My Twitter PLN (lovingly called my tweeps) already know the value of Twitter for professional development. Many of my Facebook friends and school colleagues, however, still need some convincing or at the very least a starting point as to how to make the best use of Twitter.
One note before we formally get started----I only use Twitter professionally. I don’t talk about my non-school experiences, politics, friends, food, etc. I also do not use Twitter with my students although many teachers do.
Thus, I now present: The Clemens Twitter Guide to Professional Development! *Please imagine a curtain being lifted and roaring applause at this point.
First: Sign up for Twitter. You can do this online or via an app on your smart phone or tablet. Be sure to choose a good user name. This is important because this is how you will be known in the Twitter Universe. If you can’t use your real name, use something that is representative of who you are professionally. Basically, don’t choose a handle such as @sexybeast, people won’t take you seriously.
Also, be sure to put something descriptive of you professionally for your profile. Mine says “I'm a hs social studies teacher (USH & Psych this year), VP of my local teachers union, and follower of all things education especially tech.” You should add a picture for your profile as well because often times spammers just have the egg as their profile picture.
Second: Follow some people. My best advice is to first follow someone with the handle @cybraryman1. This is Jerry Blumengarten who is a retired social studies teacher from NYC but basically knows everything there is to know about educational technology. His website, http://cybraryman.com, is chock full of information on all areas of education for students, parents, and especially teachers. After you follow Jerry, go to his page of PLN All Stars and follow people from the subject(s) you are interested in. That will give you a great start. You might even want to take a look at who some of those people follow and follow even more people! The way I use Twitter, following more people means I get more information from a diverse set of people. You can look at who I follow to get some ideas as well. I have mine followers broken down into lists such as Social Studies Teachers, Psychology Teachers, Teachers who Flip, etc.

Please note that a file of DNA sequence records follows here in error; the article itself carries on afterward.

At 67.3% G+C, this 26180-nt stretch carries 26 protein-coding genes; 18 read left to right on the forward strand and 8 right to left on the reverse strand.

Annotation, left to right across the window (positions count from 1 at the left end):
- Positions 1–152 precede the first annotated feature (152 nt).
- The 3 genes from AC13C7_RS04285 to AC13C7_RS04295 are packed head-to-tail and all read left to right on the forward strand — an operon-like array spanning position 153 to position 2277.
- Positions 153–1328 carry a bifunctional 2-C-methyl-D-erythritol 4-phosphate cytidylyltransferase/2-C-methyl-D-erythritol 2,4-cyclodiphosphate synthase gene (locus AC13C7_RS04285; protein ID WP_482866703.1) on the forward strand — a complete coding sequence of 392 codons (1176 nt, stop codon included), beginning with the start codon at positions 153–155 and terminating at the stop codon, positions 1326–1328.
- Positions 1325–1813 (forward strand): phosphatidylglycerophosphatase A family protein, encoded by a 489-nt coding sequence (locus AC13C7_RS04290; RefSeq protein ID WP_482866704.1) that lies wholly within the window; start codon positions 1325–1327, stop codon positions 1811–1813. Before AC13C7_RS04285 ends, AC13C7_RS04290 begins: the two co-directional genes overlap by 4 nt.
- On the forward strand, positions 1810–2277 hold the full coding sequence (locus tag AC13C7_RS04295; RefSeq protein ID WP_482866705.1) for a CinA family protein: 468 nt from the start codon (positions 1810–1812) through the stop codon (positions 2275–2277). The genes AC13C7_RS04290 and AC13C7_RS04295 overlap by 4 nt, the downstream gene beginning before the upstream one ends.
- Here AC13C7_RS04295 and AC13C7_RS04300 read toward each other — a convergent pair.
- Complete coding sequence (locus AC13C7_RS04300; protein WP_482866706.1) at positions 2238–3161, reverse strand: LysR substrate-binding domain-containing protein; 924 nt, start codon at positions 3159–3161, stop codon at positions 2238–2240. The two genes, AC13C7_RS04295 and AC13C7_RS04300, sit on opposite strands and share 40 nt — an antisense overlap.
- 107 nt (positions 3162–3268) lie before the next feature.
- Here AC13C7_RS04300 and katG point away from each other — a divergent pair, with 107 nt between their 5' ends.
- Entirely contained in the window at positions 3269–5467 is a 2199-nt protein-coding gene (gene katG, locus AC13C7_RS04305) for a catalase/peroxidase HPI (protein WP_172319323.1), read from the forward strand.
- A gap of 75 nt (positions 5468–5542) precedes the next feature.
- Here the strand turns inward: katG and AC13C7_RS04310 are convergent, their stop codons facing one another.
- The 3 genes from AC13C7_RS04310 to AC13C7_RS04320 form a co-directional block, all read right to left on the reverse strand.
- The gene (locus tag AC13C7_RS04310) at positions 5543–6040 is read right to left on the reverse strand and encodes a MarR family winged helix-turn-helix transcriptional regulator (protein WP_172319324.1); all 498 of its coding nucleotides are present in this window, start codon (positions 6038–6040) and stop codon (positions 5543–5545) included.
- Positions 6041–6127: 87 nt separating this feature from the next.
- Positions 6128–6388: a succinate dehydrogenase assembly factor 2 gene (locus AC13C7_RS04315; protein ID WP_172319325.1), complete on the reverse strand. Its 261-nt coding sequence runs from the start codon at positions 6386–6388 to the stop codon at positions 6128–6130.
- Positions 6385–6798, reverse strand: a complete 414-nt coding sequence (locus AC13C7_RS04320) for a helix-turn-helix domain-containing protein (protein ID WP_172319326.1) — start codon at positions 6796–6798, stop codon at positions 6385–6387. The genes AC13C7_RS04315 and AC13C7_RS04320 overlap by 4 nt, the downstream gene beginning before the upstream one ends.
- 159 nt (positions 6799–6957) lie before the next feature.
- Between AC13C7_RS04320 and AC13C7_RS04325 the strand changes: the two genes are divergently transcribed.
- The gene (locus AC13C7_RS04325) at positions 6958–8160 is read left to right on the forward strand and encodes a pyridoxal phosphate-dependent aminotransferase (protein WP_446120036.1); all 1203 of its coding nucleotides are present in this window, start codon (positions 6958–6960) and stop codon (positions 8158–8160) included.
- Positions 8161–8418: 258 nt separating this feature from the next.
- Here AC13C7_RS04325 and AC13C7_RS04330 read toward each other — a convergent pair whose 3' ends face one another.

Third: Take part in a chat. Chatting is the best way to dive in to Twitter. You will see how everyone formats their Tweets, meet new people to follow, and most important learn a ton! I typically end up with 20-30 additional browser tabs open during a chat due to all of the information that is being shared! It’s amazing and a little bit overwhelming when you first get started but it is easy to get the hang of and an invaluable resource. You can find a calendar of Twitter chats here.
Let’s take a minute to discuss how to chat most effectively. Trying to chat on the Twitter website or using the Twitter app will most likely be impossible. The chats just move too fast and are too difficult to follow that way. There are two good options for chatting: TweetDeck using a computer (available as a website or as a Chrome App) and HootSuite (available as an Android and iPhone/iPad app). I prefer using TweetDeck because it updates faster and because I am constantly getting links that I need to open tabs for. Both work well and are the main ways that people take part in chats.
Fourth: Don’t become fixated on missing stuff. Twitter is worldwide and thus people are tweeting 24/7. You have a life, you are going to miss stuff----it’s okay! You can make sure that when you are looking for information that it is easier to find. Even though a chat normally only takes place once a week, people use the chat hashtag to post information about a topic all of the time. It’s another way that you can get great professional development. For example, one of my posts was about the NY Times Learning Network: 14 Ways to Use The Learning Network This School Year http://zite.to/14nNIBr via @zite #sschat. Adding #sschat tagged the post so that people following that tag could easily find it. For a list of popular Twitter hashtags go here.
There are many resources on the internet that are geared towards assisting teachers with getting the most out of Twitter as a professional resource. I can only say that it is thrilling to meet your tweeps in person after talking to them for months online, it’s exhilarating to have people to discuss ideas with who share your passion, and it’s amazing to see what is available outside of your everyday experiences. *By the way- taking part in Twitter chats is a great way to fulfill Domain 4d on the Danielson Rubric for Participating in a professional community and 4e Growing and developing professionally. I have been keeping track of my participation in chats for our district's required Artifact!